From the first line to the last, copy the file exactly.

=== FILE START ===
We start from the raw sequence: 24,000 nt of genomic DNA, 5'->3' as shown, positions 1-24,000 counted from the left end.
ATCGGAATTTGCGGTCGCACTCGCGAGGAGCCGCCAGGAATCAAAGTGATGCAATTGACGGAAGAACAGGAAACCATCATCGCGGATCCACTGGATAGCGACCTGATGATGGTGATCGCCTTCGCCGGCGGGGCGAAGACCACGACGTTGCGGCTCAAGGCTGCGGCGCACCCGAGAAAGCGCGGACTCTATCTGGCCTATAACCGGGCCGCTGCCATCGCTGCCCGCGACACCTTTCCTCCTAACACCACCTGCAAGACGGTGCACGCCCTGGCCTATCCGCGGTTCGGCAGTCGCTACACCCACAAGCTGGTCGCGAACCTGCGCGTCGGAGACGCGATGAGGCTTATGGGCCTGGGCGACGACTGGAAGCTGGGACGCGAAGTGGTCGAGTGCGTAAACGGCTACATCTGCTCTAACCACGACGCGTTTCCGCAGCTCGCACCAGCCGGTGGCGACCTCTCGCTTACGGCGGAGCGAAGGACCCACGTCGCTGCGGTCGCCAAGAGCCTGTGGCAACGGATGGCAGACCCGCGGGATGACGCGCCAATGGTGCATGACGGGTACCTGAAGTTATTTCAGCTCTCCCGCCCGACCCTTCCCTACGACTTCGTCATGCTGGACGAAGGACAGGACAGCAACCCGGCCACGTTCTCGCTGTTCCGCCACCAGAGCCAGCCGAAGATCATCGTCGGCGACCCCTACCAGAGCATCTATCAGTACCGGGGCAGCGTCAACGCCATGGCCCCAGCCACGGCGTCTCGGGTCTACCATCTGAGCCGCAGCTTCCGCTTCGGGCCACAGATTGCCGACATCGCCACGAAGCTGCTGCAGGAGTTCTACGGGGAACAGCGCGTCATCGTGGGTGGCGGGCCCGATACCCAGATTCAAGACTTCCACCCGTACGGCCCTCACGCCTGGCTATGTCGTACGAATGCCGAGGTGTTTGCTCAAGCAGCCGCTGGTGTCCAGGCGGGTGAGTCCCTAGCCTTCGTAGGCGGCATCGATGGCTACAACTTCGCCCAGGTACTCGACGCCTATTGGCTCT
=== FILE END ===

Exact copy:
We start from the raw sequence: 24,000 nt of genomic DNA, 5'->3' as shown, positions 1-24,000 counted from the left end.
ATCGGAATTTGCGGTCGCACTCGCGAGGAGCCGCCAGGAATCAAAGTGATGCAATTGACGGAAGAACAGGAAACCATCATCGCGGATCCACTGGATAGCGACCTGATGATGGTGATCGCCTTCGCCGGCGGGGCGAAGACCACGACGTTGCGGCTCAAGGCTGCGGCGCACCCGAGAAAGCGCGGACTCTATCTGGCCTATAACCGGGCCGCTGCCATCGCTGCCCGCGACACCTTTCCTCCTAACACCACCTGCAAGACGGTGCACGCCCTGGCCTATCCGCGGTTCGGCAGTCGCTACACCCACAAGCTGGTCGCGAACCTGCGCGTCGGAGACGCGATGAGGCTTATGGGCCTGGGCGACGACTGGAAGCTGGGACGCGAAGTGGTCGAGTGCGTAAACGGCTACATCTGCTCTAACCACGACGCGTTTCCGCAGCTCGCACCAGCCGGTGGCGACCTCTCGCTTACGGCGGAGCGAAGGACCCACGTCGCTGCGGTCGCCAAGAGCCTGTGGCAACGGATGGCAGACCCGCGGGATGACGCGCCAATGGTGCATGACGGGTACCTGAAGTTATTTCAGCTCTCCCGCCCGACCCTTCCCTACGACTTCGTCATGCTGGACGAAGGACAGGACAGCAACCCGGCCACGTTCTCGCTGTTCCGCCACCAGAGCCAGCCGAAGATCATCGTCGGCGACCCCTACCAGAGCATCTATCAGTACCGGGGCAGCGTCAACGCCATGGCCCCAGCCACGGCGTCTCGGGTCTACCATCTGAGCCGCAGCTTCCGCTTCGGGCCACAGATTGCCGACATCGCCACGAAGCTGCTGCAGGAGTTCTACGGGGAACAGCGCGTCATCGTGGGTGGCGGGCCCGATACCCAGATTCAAGACTTCCACCCGTACGGCCCTCACGCCTGGCTATGTCGTACGAATGCCGAGGTGTTTGCTCAAGCAGCCGCTGGTGTCCAGGCGGGTGAGTCCCTAGCCTTCGTAGGCGGCATCGATGGCTACAACTTCGCCCAGGTACTCGACGCCTATTGGCTCT